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Monday, April 27, 2015

The Problem With 100% Dedication To School

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I write this as someone lucky enough only to have suffered a little with this problem. That being said, I’ve repeatedly watched close friends of mine drag themselves through the mud trying to solve some of these problems.

Some students obsess over school. They make sure that school is, by far, the number one focus in their life. They get disappointed at anything lower than an A+. They spend hours and hours studying every night. If asked, they’ll probably tell you they study “for fun,” but that’s usually just their rationalization for focusing so much on one aspect of their life. Sound familiar? Maybe even someone you’re close to?

Well… in many ways, this can be a really good thing. This kind of an obsession will certainly get you farther than an obsession with partying or building popsicle stick bridges. That being said, many students that have this “dedication” to school end up suffering from a number of problems.

If you ever find yourself obsessing over school then think about these problems and try to decide if it’s really worth it.

Life Isn’t Like School

Many students with this dedication end up graduating from college fine. Their problems don’t start until after they’ve developed their tens of thousands of dollars worth of student loan debt. Dedication to school is cool but as soon as you’re released into the real world you’re going to have to understand that most of what you used to survive won’t apply anymore.

In life, you are not graded on your performance. Sure, you might get a performance evaluation every few months at work but they’re usually useless. Most of your life, you’re going to have to assess your success and failure on your own. You can’t use any external scale to make that judgement because no external scale will fit. (Sure, the traditional good paying job, finding a spouse, and settling down works for some people but will it work that easy for you?)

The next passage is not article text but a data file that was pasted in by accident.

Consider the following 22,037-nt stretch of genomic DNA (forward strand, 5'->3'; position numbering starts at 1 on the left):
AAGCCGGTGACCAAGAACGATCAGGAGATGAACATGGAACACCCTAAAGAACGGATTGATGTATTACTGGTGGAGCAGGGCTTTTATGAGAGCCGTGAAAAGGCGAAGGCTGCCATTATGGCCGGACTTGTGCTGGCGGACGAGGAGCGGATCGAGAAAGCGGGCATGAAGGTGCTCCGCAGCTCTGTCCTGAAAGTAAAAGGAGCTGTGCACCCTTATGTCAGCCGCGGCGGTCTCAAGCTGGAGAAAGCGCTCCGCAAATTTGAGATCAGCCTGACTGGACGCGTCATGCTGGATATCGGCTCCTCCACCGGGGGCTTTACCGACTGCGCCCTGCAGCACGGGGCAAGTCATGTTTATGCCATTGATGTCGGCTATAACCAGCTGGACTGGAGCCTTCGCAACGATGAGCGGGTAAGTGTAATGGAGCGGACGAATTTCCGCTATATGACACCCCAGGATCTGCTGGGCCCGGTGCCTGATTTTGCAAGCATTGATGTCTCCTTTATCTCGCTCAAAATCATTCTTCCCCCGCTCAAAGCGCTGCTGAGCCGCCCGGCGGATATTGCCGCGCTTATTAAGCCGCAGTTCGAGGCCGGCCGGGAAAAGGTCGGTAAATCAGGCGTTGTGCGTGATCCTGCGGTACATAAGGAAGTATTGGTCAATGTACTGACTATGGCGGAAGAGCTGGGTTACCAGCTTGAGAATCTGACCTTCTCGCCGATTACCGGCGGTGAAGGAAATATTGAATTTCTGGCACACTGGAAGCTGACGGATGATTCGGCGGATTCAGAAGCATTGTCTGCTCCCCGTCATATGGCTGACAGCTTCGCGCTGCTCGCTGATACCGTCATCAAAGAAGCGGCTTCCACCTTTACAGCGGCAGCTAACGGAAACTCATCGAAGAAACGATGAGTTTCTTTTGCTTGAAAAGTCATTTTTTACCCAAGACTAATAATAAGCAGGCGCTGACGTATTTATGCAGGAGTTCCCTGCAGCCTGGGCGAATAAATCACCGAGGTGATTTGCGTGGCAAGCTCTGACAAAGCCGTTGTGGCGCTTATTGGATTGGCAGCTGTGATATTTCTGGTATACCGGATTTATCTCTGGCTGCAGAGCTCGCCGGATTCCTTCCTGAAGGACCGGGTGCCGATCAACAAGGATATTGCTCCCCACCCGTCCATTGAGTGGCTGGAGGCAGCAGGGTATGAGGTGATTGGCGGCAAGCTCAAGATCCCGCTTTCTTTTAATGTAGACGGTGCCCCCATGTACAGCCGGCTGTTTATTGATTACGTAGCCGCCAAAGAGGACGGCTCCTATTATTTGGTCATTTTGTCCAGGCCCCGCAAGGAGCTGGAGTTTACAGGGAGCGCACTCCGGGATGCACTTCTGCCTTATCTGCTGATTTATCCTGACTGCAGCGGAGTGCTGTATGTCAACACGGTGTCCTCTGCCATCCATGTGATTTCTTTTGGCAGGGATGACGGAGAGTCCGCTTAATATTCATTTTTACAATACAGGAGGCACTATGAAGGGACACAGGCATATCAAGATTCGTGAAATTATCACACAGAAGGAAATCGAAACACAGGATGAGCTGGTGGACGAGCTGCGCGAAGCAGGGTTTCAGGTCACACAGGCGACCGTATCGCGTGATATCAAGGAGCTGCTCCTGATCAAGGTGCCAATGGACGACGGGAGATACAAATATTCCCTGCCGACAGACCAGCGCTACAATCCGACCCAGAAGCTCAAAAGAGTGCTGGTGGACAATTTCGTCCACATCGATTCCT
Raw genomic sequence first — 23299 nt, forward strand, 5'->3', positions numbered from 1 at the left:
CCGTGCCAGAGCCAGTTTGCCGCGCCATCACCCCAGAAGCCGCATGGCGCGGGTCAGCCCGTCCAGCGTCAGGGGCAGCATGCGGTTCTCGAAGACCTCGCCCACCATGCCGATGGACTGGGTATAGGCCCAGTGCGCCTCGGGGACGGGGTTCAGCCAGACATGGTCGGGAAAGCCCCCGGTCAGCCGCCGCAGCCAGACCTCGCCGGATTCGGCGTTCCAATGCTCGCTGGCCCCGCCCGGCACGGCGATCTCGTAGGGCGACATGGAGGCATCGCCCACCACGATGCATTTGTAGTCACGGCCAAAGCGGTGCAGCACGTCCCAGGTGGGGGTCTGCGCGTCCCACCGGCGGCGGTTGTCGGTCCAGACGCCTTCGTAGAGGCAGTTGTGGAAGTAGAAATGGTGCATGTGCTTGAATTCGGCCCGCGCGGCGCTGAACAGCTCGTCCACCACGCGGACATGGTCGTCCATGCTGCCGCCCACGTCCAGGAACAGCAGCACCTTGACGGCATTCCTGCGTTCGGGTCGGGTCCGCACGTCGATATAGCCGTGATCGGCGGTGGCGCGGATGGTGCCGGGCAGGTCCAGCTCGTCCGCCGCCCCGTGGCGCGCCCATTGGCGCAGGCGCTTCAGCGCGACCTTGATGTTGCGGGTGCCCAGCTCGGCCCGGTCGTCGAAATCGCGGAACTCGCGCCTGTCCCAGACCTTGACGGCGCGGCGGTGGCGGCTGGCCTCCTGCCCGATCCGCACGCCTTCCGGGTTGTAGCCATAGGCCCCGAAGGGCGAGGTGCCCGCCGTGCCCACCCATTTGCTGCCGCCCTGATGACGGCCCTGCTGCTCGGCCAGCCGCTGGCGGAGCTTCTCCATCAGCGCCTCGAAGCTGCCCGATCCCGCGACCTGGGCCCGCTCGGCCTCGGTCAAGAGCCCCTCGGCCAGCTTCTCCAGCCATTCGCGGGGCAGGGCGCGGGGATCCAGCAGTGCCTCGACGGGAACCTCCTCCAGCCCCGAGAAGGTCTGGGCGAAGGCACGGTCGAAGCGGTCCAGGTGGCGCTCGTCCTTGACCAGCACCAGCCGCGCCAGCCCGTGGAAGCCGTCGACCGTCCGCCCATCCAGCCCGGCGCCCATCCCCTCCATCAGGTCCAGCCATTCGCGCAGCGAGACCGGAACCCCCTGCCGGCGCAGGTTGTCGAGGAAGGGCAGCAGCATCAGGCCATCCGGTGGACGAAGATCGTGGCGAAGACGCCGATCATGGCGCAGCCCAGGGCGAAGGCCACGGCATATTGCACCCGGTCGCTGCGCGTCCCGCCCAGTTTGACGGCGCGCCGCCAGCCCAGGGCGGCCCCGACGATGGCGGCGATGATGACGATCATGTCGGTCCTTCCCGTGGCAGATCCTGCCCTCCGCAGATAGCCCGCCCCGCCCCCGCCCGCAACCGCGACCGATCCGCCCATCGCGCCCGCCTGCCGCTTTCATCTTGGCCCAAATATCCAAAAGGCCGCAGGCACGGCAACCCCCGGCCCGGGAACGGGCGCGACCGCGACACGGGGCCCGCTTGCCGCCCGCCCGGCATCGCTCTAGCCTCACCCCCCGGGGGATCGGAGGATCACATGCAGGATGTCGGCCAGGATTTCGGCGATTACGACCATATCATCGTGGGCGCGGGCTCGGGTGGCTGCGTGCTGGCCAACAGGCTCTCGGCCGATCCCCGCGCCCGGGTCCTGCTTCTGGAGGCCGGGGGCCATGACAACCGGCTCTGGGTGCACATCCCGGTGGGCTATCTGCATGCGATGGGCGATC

It’s easy to try and grade yourself based on the evaluation of others (just like at school.) You can keep a close eye on how much your boss or lover or someone else appreciates you and try to grade yourself on that but you’re just going to run yourself in circles until you realize that their motivations aren’t necessarily your motivations. (There are some people that it would be good practice to not be liked by. If someone is lazy and only likes when you don’t outshine them then making them happy may make your life worse.)

Perfection is impossible.

You can’t get an A+ in life. You can only balance your priorities and hope that you end up getting what you’re going for. There is no right or wrong answer (most of the time.) It’s mostly subjective preferences.

Some students just can’t transition well into the real world. One particularly hard transition point comes around failure. In school, failure is something to be ashamed of. In life, if you’re doing anything really meaningful, you can expect failure virtually every time you try. It’s a process of failing your way forward. That can lead to many good students settling for a mediocre life. (Which is a particularly big shame because through school they showed just how exceptional they’re capable of being.)

Missing Out

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When you focus your time and energy on school, you’re missing out on some of the more important lessons you can learn in life. Sure, you might just happen to get them but you won’t have the time or energy to immerse yourself into them completely.